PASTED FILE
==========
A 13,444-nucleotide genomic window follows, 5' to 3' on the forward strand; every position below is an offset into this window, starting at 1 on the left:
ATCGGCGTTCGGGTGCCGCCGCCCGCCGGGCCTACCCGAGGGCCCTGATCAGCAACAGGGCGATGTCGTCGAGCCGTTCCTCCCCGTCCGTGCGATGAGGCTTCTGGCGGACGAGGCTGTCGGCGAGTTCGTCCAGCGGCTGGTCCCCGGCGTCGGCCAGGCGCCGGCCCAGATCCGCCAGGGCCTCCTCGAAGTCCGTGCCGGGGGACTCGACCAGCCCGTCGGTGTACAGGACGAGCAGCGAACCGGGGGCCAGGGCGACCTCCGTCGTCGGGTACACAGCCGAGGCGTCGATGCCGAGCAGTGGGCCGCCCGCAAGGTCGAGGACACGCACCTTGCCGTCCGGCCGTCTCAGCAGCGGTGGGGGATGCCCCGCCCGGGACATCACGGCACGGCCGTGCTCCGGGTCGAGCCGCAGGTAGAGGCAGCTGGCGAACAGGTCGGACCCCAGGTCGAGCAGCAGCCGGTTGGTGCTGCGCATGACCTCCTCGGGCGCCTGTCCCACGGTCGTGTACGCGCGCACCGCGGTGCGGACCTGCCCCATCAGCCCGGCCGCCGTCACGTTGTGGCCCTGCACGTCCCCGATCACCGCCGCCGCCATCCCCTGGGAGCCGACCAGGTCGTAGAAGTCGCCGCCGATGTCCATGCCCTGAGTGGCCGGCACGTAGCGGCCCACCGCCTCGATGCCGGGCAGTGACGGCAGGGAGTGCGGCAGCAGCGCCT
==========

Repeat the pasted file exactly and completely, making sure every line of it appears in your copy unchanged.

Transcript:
A 13,444-nucleotide genomic window follows, 5' to 3' on the forward strand; every position below is an offset into this window, starting at 1 on the left:
ATCGGCGTTCGGGTGCCGCCGCCCGCCGGGCCTACCCGAGGGCCCTGATCAGCAACAGGGCGATGTCGTCGAGCCGTTCCTCCCCGTCCGTGCGATGAGGCTTCTGGCGGACGAGGCTGTCGGCGAGTTCGTCCAGCGGCTGGTCCCCGGCGTCGGCCAGGCGCCGGCCCAGATCCGCCAGGGCCTCCTCGAAGTCCGTGCCGGGGGACTCGACCAGCCCGTCGGTGTACAGGACGAGCAGCGAACCGGGGGCCAGGGCGACCTCCGTCGTCGGGTACACAGCCGAGGCGTCGATGCCGAGCAGTGGGCCGCCCGCAAGGTCGAGGACACGCACCTTGCCGTCCGGCCGTCTCAGCAGCGGTGGGGGATGCCCCGCCCGGGACATCACGGCACGGCCGTGCTCCGGGTCGAGCCGCAGGTAGAGGCAGCTGGCGAACAGGTCGGACCCCAGGTCGAGCAGCAGCCGGTTGGTGCTGCGCATGACCTCCTCGGGCGCCTGTCCCACGGTCGTGTACGCGCGCACCGCGGTGCGGACCTGCCCCATCAGCCCGGCCGCCGTCACGTTGTGGCCCTGCACGTCCCCGATCACCGCCGCCGCCATCCCCTGGGAGCCGACCAGGTCGTAGAAGTCGCCGCCGATGTCCATGCCCTGAGTGGCCGGCACGTAGCGGCCCACCGCCTCGATGCCGGGCAGTGACGGCAGGGAGTGCGGCAGCAGCGCCT